Thomas Thwaites on making a toaster (by hand)
Thomas Thwaites was one of the first people I wanted to interview when I started Material Matters in 2019. I’m not entirely certain why it has taken so long to arrange a chat. He graduated from the Design Interactions course of Royal College of Art in 2009, with a piece that has gone on to become genuinely iconic.
In The Toaster Project, Thwaites set out to make this industrially manufactured product by hand. He mined his own iron ore, extracted copper from water and attempted to persuade BP to allow him onto an oil rig to bring back a jug of crude. His adventure was published as a (highly readable) book in 2011.
And not satisfied with that, a few years later this most unpredictable of creatives came up with another book. Goatman: How I took a Holiday from Being Human charted his quest to live his life as a goat and cross the Alps on all fours, eating grass along the route.
It was described by designer Anthony Dunne as ‘a wonderfully eccentric, at times absurd, but always thoughtful reflection on one man’s journey into the wilder regions of design.’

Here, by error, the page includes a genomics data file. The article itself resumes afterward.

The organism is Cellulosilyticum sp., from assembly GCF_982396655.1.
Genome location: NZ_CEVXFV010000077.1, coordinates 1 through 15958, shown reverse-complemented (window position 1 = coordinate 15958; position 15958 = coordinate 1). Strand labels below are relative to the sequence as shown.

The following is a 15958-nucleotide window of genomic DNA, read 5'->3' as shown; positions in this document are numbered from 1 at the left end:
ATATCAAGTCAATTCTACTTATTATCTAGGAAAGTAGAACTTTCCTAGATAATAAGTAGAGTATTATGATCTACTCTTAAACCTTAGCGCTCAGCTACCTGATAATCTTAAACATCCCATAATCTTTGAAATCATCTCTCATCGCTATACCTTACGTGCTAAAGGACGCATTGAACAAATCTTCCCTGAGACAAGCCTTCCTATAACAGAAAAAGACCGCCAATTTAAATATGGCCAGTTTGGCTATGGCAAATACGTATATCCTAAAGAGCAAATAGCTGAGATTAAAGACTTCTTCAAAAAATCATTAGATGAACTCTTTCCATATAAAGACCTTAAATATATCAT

In this episode we talk about: becoming a father during the pandemic; deciding to create a toaster by hand; persuading people to do the strangest things; why his approach to design is like journalism (only more difficult); how his mother’s microwave ended up in the permanent collection of the V&A; hosting a TV show in South Korea; and, last but by no means least, his quest to become a goat.
Find out more about Thomas Thwaites
The Toaster Project is now part of the V&A’s permanent collection (including the Thwaites family microwave). Image: Patrick Lydon
How Thomas’ handmade toaster stacks up in terms of price with its industrially-manufactured competitors. Image courtesy of the designer
This is Thomas crossing the Alps in his goat apparatus. Image: Tim Bowditch
He undertook various tasks to understand how goats behaved, including taking part in a dissection. Image: Daniel Alexander